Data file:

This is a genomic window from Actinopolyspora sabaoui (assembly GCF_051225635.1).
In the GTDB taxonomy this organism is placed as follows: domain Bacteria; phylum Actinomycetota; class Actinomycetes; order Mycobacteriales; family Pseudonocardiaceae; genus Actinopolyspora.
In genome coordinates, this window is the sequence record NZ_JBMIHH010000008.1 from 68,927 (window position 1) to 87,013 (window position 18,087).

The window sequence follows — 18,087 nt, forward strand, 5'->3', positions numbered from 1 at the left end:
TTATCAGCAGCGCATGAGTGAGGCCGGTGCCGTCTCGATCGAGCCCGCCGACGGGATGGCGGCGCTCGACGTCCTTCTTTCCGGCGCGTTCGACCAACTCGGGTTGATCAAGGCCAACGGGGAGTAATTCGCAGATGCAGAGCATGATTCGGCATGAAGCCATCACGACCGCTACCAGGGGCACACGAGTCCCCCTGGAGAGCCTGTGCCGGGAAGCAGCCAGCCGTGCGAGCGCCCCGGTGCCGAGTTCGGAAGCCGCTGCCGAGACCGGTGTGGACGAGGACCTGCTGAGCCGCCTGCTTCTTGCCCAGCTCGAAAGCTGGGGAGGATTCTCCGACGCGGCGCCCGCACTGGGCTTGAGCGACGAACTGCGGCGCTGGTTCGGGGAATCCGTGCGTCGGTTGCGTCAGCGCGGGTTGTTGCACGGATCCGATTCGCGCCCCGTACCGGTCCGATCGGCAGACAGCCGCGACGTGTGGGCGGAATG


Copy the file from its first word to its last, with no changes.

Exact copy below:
This is a genomic window from Actinopolyspora sabaoui (assembly GCF_051225635.1).
In the GTDB taxonomy this organism is placed as follows: domain Bacteria; phylum Actinomycetota; class Actinomycetes; order Mycobacteriales; family Pseudonocardiaceae; genus Actinopolyspora.
In genome coordinates, this window is the sequence record NZ_JBMIHH010000008.1 from 68,927 (window position 1) to 87,013 (window position 18,087).

The window sequence follows — 18,087 nt, forward strand, 5'->3', positions numbered from 1 at the left end:
TTATCAGCAGCGCATGAGTGAGGCCGGTGCCGTCTCGATCGAGCCCGCCGACGGGATGGCGGCGCTCGACGTCCTTCTTTCCGGCGCGTTCGACCAACTCGGGTTGATCAAGGCCAACGGGGAGTAATTCGCAGATGCAGAGCATGATTCGGCATGAAGCCATCACGACCGCTACCAGGGGCACACGAGTCCCCCTGGAGAGCCTGTGCCGGGAAGCAGCCAGCCGTGCGAGCGCCCCGGTGCCGAGTTCGGAAGCCGCTGCCGAGACCGGTGTGGACGAGGACCTGCTGAGCCGCCTGCTTCTTGCCCAGCTCGAAAGCTGGGGAGGATTCTCCGACGCGGCGCCCGCACTGGGCTTGAGCGACGAACTGCGGCGCTGGTTCGGGGAATCCGTGCGTCGGTTGCGTCAGCGCGGGTTGTTGCACGGATCCGATTCGCGCCCCGTACCGGTCCGATCGGCAGACAGCCGCGACGTGTGGGCGGAATG